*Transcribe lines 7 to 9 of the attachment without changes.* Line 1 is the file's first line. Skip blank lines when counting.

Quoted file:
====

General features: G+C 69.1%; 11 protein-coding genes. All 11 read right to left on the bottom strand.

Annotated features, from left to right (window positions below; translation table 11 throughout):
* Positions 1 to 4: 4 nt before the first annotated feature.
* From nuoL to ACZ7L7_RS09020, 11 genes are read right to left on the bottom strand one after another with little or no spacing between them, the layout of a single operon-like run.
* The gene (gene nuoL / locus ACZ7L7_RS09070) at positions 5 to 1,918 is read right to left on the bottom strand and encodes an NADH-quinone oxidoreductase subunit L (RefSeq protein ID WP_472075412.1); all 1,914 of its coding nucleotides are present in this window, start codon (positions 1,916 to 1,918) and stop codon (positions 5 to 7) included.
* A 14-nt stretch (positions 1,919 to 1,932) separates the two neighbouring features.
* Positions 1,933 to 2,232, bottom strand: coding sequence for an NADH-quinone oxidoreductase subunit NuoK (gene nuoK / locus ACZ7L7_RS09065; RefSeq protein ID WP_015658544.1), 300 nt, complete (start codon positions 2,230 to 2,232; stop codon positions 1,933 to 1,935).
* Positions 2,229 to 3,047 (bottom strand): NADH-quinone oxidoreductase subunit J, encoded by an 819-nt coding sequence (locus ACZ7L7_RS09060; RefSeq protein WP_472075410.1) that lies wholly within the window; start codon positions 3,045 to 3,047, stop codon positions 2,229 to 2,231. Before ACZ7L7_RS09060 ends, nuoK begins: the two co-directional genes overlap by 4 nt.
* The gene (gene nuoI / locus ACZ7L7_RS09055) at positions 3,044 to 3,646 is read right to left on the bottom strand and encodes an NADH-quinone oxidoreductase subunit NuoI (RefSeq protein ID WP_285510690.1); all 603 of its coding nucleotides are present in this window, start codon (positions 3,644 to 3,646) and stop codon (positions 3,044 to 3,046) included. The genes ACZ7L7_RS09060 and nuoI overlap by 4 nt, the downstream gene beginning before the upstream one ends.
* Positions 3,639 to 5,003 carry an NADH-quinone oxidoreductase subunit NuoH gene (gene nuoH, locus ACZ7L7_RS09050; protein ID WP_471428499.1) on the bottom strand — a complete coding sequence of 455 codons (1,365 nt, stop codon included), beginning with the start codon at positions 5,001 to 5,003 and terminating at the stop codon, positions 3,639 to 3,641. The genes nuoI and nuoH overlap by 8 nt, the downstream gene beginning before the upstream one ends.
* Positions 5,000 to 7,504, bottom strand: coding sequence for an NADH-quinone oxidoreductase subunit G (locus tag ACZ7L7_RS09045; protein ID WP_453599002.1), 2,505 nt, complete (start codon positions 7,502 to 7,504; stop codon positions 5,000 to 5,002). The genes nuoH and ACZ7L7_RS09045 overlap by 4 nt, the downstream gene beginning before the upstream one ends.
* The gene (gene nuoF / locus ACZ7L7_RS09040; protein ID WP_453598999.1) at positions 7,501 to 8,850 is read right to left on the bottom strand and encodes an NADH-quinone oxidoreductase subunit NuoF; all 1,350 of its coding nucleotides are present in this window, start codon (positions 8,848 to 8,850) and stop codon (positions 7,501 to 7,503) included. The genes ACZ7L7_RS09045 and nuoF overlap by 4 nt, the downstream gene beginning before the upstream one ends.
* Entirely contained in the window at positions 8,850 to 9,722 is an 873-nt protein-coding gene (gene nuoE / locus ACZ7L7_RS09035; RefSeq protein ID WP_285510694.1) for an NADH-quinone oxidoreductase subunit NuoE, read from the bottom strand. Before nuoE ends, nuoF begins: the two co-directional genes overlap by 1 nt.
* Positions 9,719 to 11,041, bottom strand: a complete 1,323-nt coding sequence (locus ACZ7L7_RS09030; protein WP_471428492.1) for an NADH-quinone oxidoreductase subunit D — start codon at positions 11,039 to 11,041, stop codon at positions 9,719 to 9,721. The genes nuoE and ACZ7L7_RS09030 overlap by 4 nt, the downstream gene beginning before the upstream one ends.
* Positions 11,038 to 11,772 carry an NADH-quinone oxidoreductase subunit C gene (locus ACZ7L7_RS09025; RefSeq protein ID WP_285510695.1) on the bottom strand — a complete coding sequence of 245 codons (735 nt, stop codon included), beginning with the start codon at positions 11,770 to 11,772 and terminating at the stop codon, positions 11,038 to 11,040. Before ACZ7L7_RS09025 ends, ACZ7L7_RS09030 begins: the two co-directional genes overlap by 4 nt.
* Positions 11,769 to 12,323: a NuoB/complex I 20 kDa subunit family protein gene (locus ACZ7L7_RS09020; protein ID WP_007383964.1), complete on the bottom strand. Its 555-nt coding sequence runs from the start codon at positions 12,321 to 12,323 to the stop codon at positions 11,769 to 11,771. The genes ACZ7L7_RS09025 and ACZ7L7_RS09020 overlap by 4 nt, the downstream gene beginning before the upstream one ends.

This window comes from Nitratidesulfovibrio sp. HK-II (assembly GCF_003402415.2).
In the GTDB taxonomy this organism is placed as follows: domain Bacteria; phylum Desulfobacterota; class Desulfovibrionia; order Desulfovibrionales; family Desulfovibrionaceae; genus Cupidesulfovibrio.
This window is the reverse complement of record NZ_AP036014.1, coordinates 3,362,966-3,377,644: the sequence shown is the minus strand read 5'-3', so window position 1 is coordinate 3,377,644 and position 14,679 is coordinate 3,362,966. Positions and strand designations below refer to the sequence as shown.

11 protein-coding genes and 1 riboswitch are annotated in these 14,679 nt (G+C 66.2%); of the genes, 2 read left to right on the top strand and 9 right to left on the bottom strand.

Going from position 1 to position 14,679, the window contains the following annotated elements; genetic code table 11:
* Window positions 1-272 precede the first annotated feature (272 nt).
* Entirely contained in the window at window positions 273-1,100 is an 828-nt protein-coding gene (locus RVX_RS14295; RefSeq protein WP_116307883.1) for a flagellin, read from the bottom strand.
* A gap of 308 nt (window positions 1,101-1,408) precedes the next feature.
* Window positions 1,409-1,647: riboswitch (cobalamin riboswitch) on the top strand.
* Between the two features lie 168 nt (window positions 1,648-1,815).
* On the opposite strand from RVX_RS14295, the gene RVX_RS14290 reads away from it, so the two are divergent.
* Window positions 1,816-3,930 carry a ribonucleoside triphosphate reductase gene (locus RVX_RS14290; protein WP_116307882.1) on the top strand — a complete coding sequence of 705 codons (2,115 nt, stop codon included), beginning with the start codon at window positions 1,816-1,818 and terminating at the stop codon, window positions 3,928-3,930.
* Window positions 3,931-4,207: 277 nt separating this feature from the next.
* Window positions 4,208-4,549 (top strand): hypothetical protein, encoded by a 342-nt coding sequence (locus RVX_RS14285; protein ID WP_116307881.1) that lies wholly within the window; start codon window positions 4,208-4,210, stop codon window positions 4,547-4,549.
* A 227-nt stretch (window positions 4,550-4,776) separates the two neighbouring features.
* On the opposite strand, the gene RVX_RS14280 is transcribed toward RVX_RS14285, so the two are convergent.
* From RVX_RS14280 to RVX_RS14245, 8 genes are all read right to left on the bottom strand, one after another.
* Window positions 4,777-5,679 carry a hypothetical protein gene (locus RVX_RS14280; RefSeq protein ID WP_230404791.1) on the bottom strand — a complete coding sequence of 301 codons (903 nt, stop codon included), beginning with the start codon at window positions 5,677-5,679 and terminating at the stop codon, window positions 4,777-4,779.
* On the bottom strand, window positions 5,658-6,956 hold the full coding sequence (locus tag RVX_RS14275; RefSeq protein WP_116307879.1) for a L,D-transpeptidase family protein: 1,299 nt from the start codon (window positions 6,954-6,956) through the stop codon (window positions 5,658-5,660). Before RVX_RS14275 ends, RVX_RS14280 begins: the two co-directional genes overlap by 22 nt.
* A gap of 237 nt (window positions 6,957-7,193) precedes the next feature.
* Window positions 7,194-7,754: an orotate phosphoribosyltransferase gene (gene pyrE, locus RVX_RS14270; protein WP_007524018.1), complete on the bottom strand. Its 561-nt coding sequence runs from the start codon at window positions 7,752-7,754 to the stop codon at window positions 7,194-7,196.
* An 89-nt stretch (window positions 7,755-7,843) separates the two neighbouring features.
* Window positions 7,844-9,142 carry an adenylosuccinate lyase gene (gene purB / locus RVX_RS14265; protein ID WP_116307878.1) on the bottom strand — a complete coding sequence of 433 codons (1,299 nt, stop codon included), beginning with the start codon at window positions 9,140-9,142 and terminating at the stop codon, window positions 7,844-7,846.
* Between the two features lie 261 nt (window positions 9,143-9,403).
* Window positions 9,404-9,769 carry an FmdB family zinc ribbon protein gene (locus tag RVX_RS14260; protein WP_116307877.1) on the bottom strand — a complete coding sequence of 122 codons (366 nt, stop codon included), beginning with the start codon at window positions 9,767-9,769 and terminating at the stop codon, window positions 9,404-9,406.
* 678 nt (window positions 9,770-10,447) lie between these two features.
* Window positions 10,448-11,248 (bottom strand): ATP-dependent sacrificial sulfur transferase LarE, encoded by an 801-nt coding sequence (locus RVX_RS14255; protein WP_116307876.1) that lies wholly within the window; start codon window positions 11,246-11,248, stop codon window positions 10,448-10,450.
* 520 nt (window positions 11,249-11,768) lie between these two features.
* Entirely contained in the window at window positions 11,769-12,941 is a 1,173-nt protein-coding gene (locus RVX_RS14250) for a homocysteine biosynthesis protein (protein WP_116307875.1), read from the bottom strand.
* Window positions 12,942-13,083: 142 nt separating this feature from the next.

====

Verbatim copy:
* Positions 1,933 to 2,232, bottom strand: coding sequence for an NADH-quinone oxidoreductase subunit NuoK (gene nuoK / locus ACZ7L7_RS09065; RefSeq protein ID WP_015658544.1), 300 nt, complete (start codon positions 2,230 to 2,232; stop codon positions 1,933 to 1,935).
* Positions 2,229 to 3,047 (bottom strand): NADH-quinone oxidoreductase subunit J, encoded by an 819-nt coding sequence (locus ACZ7L7_RS09060; RefSeq protein WP_472075410.1) that lies wholly within the window; start codon positions 3,045 to 3,047, stop codon positions 2,229 to 2,231. Before ACZ7L7_RS09060 ends, nuoK begins: the two co-directional genes overlap by 4 nt.
* The gene (gene nuoI / locus ACZ7L7_RS09055) at positions 3,044 to 3,646 is read right to left on the bottom strand and encodes an NADH-quinone oxidoreductase subunit NuoI (RefSeq protein ID WP_285510690.1); all 603 of its coding nucleotides are present in this window, start codon (positions 3,644 to 3,646) and stop codon (positions 3,044 to 3,046) included. The genes ACZ7L7_RS09060 and nuoI overlap by 4 nt, the downstream gene beginning before the upstream one ends.